4 Financial Stocks to Consider As Housing Bounces Back

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It’s official: Housing is back.

After a six-year slump, real estate has finally started to bounce back across the country. Low mortgage rates and pent-up demand have coaxed buyers back into the market, and homeowners who list their houses are seeing more traffic.

For those who still doubt that the long national real estate nightmare is over, I submit the following evidence: During the past year, home prices increased in 92 of the country's hundred largest metropolitan areas, with prices rising as high as 23% in Phoenix and 17% in San Francisco.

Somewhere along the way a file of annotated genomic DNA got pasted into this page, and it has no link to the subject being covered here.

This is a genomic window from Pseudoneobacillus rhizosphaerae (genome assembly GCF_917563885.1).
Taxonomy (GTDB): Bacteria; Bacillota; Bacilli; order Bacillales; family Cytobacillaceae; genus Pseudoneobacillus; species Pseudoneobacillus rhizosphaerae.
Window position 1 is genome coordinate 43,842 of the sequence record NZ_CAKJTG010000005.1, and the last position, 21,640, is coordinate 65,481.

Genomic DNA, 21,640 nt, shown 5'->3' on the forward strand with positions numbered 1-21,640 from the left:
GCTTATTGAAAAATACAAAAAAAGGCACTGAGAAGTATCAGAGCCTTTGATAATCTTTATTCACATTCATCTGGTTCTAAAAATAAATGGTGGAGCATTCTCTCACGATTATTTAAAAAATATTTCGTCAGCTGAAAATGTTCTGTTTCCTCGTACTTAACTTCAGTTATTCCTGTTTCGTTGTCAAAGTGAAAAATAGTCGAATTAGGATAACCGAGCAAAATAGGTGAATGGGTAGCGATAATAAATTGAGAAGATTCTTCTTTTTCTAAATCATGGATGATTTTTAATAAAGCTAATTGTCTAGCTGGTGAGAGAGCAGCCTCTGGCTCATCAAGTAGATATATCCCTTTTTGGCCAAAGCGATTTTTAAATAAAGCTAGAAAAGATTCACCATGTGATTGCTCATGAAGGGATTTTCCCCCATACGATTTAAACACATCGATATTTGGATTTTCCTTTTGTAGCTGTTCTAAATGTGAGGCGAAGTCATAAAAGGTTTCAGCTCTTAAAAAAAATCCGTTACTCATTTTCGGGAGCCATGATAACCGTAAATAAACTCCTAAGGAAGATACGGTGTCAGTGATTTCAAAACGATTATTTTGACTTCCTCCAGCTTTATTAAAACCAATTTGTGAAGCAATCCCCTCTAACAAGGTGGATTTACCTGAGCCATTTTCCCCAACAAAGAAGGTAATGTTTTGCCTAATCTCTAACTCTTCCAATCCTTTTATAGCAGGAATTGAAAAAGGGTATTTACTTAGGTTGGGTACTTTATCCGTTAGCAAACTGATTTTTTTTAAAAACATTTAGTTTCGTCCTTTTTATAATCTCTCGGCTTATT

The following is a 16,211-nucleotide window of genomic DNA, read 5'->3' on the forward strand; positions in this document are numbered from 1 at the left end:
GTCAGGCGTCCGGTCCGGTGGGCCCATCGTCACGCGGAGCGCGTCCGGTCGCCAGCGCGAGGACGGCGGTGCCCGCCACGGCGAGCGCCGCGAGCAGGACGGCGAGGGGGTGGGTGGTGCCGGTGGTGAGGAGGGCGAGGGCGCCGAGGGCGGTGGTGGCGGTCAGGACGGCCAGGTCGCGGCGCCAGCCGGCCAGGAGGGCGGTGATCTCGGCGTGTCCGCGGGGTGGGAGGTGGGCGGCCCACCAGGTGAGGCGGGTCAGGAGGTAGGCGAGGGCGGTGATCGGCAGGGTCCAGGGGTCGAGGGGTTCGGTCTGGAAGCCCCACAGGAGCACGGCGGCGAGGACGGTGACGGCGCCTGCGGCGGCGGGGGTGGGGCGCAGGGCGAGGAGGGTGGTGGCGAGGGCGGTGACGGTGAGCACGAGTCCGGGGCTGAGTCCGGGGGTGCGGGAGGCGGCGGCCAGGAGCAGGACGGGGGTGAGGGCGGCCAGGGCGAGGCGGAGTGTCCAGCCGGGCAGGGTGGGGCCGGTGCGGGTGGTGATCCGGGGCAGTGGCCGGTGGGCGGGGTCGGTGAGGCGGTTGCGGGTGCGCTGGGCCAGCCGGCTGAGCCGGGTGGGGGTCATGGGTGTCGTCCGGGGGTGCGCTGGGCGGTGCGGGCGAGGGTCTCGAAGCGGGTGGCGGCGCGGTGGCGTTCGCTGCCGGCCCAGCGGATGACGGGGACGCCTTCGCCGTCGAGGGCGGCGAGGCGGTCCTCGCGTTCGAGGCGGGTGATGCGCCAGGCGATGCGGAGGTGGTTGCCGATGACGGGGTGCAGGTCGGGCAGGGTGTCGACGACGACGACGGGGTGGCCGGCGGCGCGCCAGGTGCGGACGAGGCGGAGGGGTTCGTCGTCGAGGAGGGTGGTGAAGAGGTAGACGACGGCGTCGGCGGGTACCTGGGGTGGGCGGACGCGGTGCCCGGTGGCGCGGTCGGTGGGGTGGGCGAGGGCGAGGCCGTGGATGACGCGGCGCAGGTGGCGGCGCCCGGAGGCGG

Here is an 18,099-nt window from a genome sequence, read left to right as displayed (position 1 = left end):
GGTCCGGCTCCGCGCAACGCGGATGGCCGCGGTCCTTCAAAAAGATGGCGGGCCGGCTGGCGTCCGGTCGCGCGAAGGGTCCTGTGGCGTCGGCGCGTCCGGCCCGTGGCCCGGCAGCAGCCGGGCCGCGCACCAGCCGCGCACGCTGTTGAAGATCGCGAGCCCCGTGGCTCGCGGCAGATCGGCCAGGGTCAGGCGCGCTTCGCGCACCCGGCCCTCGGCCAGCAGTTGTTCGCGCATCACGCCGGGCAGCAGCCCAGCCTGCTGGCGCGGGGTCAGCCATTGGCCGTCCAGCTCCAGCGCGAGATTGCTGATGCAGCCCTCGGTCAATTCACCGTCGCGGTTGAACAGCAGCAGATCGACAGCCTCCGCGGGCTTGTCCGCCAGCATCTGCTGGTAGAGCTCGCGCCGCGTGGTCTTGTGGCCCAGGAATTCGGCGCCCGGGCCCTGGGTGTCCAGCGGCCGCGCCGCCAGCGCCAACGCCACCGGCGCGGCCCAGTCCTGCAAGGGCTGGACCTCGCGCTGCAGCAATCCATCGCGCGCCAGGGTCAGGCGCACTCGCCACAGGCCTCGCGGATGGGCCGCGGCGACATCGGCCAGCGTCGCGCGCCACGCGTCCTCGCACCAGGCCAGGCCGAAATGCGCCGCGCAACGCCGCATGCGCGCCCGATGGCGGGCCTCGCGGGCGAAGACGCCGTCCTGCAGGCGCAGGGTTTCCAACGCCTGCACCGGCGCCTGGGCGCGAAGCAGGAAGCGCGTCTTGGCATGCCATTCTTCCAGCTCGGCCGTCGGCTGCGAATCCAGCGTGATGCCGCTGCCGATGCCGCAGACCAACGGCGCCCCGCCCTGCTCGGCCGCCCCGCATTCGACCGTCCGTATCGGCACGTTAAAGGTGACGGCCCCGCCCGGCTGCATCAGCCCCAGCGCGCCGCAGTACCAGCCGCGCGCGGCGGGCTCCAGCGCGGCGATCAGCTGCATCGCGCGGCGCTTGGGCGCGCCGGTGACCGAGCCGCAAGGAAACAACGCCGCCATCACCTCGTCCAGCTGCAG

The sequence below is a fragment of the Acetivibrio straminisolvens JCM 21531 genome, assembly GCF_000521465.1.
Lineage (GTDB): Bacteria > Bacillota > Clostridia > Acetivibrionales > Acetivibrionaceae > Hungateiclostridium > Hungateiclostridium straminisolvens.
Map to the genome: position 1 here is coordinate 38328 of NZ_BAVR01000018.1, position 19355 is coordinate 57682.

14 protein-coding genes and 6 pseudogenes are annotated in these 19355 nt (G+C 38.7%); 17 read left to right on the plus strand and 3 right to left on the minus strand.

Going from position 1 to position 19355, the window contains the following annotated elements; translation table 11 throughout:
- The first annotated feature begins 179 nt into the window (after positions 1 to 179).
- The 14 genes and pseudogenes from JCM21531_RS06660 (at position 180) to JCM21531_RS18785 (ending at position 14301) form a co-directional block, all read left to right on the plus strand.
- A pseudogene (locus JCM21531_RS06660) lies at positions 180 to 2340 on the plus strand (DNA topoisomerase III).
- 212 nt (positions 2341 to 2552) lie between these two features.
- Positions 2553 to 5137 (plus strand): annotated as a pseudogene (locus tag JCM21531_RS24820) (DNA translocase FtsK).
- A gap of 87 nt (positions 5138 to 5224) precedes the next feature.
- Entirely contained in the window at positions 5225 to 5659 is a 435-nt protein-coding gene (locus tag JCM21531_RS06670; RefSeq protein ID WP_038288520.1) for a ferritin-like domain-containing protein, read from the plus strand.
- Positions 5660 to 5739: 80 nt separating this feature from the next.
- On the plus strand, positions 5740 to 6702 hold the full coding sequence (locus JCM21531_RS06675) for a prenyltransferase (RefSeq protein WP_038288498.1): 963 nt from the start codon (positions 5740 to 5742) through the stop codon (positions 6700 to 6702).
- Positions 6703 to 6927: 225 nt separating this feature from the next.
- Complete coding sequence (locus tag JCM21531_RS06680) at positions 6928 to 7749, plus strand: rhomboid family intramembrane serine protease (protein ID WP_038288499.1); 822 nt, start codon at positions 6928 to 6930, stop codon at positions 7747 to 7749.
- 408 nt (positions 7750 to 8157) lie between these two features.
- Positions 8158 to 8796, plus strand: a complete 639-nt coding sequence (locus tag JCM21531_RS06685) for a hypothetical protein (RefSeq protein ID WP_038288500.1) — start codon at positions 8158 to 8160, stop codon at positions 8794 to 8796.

In addition, sales volume rose in 69 of the top 100 markets, and 35 of those showed double-digit gains. Investors can benefit by considering companies that are poised to capitalize on this rebound.

Wells Fargo (NYSE: WFC) led things off last week with moderate results reporting first-quarter earnings that arrived at $0.92 per share, which beat Street estimates by $0.04. However, revenue was light - arriving at $21.3 billion versus estimates of $21.59 billion.

Given that profits soared 23%, it's hard to be disappointed. What's more, this is yet another example of how Wells Fargo continues to demonstrate solid execution and leverage. This is despite prolonged weakness in interest rates. Not only is Wells Fargo one of the safest banks in the market, it is arguably the cheapest. It’s lending strategy is conservative, which is expected from a company over a century old.

Here’s a name that might cause a stir: Bank of America (NYSE: BAC).